Green Inventions That Could Change The Way We Live
Thankfully, there are small, relatively new inventions that are already on the market that, if bought by everyone, could help the planet in a big way as well as having the potential to change the way that we live.
Solar panels were quite expensive 10 years ago, but the price of this super green electricity option has dropped tremendously in the past few years. Since 2000, the price of solar panels in the US have dropped 70%. In other words, a system that cost $10,000 ten years ago would cost $3,000 today.
For those who don’t want to drop the down payment on a solar panel system, or get a loan for one, there are also solar leasing options in several places now that can reduce your electricity bill from Day 1 (and forever after save you money on electricity).
Haven’t looked into going solar lately? Take a look.
An invention for the home, LED lighting has been around for some time, but it hasn’t been until relatively recently that LEDs have begun springing up in and around the home.
Much of this is due to the fact that, once upon a time, LEDs were very expensive to manufacture, but thanks to improvements in technology, they are now affordable to just about everyone.
As LEDs are so efficient (80%), they can save you up to $100 a year if you install them in every room in the house, and can return their investments within two years.
With online stores such as the LED Lighting Depot supplying LEDs, we could very soon find every home immersed in LED lighting.
White Goat Machines
Probably one of the strangest, yet entirely conceivable machines found on the market, the white goat machine is a machine that transforms shredded paper into toilet paper.
Although the idea may seem strange, the average person uses 39 pounds of toilet paper every year — that’s roughly one third of a tree.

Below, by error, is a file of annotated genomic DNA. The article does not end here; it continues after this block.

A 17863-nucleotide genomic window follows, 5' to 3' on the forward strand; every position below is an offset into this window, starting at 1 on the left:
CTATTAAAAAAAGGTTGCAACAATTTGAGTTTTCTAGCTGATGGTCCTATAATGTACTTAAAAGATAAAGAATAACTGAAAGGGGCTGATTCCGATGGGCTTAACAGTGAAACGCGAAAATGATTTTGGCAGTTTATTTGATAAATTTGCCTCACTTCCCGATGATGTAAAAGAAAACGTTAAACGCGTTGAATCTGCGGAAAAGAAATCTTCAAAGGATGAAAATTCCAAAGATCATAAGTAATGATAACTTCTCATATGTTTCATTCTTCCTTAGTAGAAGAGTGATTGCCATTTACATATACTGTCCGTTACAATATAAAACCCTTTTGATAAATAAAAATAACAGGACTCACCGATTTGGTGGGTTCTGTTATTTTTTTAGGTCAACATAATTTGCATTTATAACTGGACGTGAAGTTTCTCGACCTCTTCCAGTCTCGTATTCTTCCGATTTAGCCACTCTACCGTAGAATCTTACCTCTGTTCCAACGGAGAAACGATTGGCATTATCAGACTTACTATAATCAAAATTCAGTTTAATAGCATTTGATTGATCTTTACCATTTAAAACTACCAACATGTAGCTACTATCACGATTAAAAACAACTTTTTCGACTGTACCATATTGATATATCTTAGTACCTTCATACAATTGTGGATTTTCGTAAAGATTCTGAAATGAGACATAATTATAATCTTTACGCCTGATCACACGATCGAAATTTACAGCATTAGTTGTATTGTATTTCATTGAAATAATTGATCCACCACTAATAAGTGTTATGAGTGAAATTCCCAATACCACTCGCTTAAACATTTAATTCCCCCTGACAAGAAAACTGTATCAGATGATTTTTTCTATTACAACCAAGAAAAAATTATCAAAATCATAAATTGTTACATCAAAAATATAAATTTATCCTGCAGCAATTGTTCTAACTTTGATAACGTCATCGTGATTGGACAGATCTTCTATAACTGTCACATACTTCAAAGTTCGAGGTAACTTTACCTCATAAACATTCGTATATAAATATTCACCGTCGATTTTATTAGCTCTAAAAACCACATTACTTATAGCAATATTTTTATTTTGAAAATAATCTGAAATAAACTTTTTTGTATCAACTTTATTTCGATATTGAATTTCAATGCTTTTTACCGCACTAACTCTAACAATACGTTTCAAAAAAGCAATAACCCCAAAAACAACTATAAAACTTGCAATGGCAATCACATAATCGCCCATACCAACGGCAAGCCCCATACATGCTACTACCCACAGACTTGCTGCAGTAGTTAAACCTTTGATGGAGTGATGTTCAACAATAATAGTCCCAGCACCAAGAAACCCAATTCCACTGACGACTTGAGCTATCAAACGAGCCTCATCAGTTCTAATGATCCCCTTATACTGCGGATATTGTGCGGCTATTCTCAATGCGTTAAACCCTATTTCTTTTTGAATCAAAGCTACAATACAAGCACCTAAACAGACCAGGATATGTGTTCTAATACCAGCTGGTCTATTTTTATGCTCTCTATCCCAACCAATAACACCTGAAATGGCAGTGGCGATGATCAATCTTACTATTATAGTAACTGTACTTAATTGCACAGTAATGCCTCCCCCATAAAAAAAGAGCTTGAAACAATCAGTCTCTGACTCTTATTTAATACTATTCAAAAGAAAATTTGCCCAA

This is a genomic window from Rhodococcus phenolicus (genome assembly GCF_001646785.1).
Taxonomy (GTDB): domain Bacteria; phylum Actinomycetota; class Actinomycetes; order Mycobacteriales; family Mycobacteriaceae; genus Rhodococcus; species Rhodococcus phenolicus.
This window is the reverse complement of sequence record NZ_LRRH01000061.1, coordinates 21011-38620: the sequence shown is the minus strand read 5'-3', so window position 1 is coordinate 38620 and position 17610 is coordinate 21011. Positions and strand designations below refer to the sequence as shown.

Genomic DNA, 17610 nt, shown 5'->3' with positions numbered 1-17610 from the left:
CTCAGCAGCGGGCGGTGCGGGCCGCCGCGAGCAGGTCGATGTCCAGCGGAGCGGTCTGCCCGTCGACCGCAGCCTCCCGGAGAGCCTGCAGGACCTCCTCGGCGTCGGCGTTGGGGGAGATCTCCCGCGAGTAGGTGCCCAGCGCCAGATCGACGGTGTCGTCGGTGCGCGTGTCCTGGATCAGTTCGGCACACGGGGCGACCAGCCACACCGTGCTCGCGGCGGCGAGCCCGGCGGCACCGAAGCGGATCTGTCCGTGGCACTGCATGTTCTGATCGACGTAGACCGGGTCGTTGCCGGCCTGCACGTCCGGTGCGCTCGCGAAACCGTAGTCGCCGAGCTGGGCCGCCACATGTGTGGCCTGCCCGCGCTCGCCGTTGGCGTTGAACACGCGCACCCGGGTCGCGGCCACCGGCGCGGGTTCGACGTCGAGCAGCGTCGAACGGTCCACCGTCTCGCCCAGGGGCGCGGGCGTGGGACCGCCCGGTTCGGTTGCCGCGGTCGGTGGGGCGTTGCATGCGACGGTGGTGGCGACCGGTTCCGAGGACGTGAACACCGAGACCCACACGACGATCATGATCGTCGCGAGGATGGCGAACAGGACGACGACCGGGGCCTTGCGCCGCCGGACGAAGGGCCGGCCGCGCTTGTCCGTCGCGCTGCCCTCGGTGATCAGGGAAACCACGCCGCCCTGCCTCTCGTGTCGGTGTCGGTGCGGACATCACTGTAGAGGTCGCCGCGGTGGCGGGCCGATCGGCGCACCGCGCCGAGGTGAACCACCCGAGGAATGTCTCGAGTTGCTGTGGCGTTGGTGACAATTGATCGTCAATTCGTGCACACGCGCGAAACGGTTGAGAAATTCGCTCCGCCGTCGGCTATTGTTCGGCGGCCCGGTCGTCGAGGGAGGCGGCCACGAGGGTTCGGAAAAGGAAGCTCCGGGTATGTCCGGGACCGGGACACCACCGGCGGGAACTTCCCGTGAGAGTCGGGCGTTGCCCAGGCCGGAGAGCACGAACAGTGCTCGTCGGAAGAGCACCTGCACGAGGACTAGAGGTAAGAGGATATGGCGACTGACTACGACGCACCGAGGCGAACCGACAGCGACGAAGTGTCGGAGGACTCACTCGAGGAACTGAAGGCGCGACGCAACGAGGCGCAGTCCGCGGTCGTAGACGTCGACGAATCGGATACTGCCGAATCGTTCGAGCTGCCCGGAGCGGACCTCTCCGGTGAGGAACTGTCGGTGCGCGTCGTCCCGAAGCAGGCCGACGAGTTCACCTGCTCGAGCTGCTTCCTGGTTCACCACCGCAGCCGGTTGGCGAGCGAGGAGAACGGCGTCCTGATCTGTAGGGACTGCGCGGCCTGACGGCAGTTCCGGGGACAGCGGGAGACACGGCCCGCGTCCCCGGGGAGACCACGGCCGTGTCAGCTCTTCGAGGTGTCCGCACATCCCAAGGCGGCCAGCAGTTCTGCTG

Though the White Goat Machine is currently only on sale in Japan, with just 40 sheets of paper, you could receive a fresh roll of toilet paper in just 30 minutes; costing just 12 cents a roll.
If every office in the country invested in a White Goat Machine, every single machine could save 60 trees a year. And, if multiplied, the White Goat Machine could be saving thousands of kilometres of precious forest every year.
Over the past couple of years, 3D printers have been causing a great stir in the media, as they could revolutionise the way we manufacture, consume, and even work.
The greatest thing about 3D printers, of course, is the fact that they could also revolutionise the energy industry in a way that just a few years ago we would never have thought possible.
John J Licata, Chief Energy Strategist of Blue Phoenix, an independent technology research company said:
“3D printing can produce extremely thin solar cells which can be printed on untreated paper, plastic or fabric rather than expensive glass.
“Therefore the advanced ability to create flexible solar panels at a lighter weight could have bigger positive implications for wearable hi-tech clothing, radios and future electronics.”
With the potential of 3D printers becoming a household object within the next twenty years, we could very well see a future where we can print off our very own solar panels.
This post was supported by LED lighting Depot, a UK based retailer of LED lighting solutions.
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